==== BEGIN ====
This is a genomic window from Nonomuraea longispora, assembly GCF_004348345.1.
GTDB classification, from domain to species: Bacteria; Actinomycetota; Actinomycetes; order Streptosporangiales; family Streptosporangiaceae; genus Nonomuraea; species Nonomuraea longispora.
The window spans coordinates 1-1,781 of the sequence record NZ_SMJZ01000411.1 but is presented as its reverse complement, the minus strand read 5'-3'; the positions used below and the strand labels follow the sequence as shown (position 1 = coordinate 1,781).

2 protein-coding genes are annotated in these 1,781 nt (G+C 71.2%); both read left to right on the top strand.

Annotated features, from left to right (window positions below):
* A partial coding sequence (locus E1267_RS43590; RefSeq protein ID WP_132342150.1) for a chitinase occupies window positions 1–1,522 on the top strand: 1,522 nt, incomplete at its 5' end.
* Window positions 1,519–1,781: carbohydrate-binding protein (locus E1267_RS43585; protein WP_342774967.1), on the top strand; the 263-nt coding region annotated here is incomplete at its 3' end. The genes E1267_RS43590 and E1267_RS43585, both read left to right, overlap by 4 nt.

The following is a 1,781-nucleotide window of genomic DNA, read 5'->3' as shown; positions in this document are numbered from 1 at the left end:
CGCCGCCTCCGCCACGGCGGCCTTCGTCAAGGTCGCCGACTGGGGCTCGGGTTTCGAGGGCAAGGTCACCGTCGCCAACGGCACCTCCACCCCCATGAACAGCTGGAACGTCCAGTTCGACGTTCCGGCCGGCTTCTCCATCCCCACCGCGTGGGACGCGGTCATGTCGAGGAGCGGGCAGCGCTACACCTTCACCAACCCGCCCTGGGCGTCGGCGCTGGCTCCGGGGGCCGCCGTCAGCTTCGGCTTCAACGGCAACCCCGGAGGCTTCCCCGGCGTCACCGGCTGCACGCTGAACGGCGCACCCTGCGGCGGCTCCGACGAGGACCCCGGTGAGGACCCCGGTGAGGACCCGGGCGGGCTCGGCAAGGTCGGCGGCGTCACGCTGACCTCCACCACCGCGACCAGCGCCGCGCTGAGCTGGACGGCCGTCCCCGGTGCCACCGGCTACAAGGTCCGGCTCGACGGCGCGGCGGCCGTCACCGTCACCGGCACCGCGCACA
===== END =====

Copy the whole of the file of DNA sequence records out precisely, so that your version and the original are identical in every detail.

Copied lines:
This is a genomic window from Nonomuraea longispora, assembly GCF_004348345.1.
GTDB classification, from domain to species: Bacteria; Actinomycetota; Actinomycetes; order Streptosporangiales; family Streptosporangiaceae; genus Nonomuraea; species Nonomuraea longispora.
The window spans coordinates 1-1,781 of the sequence record NZ_SMJZ01000411.1 but is presented as its reverse complement, the minus strand read 5'-3'; the positions used below and the strand labels follow the sequence as shown (position 1 = coordinate 1,781).

2 protein-coding genes are annotated in these 1,781 nt (G+C 71.2%); both read left to right on the top strand.

Annotated features, from left to right (window positions below):
* A partial coding sequence (locus E1267_RS43590; RefSeq protein ID WP_132342150.1) for a chitinase occupies window positions 1–1,522 on the top strand: 1,522 nt, incomplete at its 5' end.
* Window positions 1,519–1,781: carbohydrate-binding protein (locus E1267_RS43585; protein WP_342774967.1), on the top strand; the 263-nt coding region annotated here is incomplete at its 3' end. The genes E1267_RS43590 and E1267_RS43585, both read left to right, overlap by 4 nt.

The following is a 1,781-nucleotide window of genomic DNA, read 5'->3' as shown; positions in this document are numbered from 1 at the left end:
CGCCGCCTCCGCCACGGCGGCCTTCGTCAAGGTCGCCGACTGGGGCTCGGGTTTCGAGGGCAAGGTCACCGTCGCCAACGGCACCTCCACCCCCATGAACAGCTGGAACGTCCAGTTCGACGTTCCGGCCGGCTTCTCCATCCCCACCGCGTGGGACGCGGTCATGTCGAGGAGCGGGCAGCGCTACACCTTCACCAACCCGCCCTGGGCGTCGGCGCTGGCTCCGGGGGCCGCCGTCAGCTTCGGCTTCAACGGCAACCCCGGAGGCTTCCCCGGCGTCACCGGCTGCACGCTGAACGGCGCACCCTGCGGCGGCTCCGACGAGGACCCCGGTGAGGACCCCGGTGAGGACCCGGGCGGGCTCGGCAAGGTCGGCGGCGTCACGCTGACCTCCACCACCGCGACCAGCGCCGCGCTGAGCTGGACGGCCGTCCCCGGTGCCACCGGCTACAAGGTCCGGCTCGACGGCGCGGCGGCCGTCACCGTCACCGGCACCGCGCACA